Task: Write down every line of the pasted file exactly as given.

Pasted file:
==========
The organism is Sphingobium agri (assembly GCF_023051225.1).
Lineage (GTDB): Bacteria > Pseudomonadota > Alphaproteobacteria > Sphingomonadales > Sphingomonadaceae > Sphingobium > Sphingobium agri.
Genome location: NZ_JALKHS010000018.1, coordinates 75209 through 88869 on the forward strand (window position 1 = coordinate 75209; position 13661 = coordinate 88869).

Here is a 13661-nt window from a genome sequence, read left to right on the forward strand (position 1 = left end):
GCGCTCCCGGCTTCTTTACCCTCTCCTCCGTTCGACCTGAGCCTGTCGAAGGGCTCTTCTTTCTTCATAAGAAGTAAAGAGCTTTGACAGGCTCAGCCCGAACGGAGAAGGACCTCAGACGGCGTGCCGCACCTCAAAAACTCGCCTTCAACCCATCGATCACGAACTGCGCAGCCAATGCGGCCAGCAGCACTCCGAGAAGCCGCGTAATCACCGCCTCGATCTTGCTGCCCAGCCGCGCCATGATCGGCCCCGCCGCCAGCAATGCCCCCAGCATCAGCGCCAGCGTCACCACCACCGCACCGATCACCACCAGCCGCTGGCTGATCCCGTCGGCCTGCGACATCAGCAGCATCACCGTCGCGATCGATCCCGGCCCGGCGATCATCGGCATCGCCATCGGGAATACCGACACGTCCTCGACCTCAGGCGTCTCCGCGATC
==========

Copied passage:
The organism is Sphingobium agri (assembly GCF_023051225.1).
Lineage (GTDB): Bacteria > Pseudomonadota > Alphaproteobacteria > Sphingomonadales > Sphingomonadaceae > Sphingobium > Sphingobium agri.
Genome location: NZ_JALKHS010000018.1, coordinates 75209 through 88869 on the forward strand (window position 1 = coordinate 75209; position 13661 = coordinate 88869).

Here is a 13661-nt window from a genome sequence, read left to right on the forward strand (position 1 = left end):
GCGCTCCCGGCTTCTTTACCCTCTCCTCCGTTCGACCTGAGCCTGTCGAAGGGCTCTTCTTTCTTCATAAGAAGTAAAGAGCTTTGACAGGCTCAGCCCGAACGGAGAAGGACCTCAGACGGCGTGCCGCACCTCAAAAACTCGCCTTCAACCCATCGATCACGAACTGCGCAGCCAATGCGGCCAGCAGCACTCCGAGAAGCCGCGTAATCACCGCCTCGATCTTGCTGCCCAGCCGCGCCATGATCGGCCCCGCCGCCAGCAATGCCCCCAGCATCAGCGCCAGCGTCACCACCACCGCACCGATCACCACCAGCCGCTGGCTGATCCCGTCGGCCTGCGACATCAGCAGCATCACCGTCGCGATCGATCCCGGCCCGGCGATCATCGGCATCGCCATCGGGAATACCGACACGTCCTCGACCTCAGGCGTCTCCGCGATC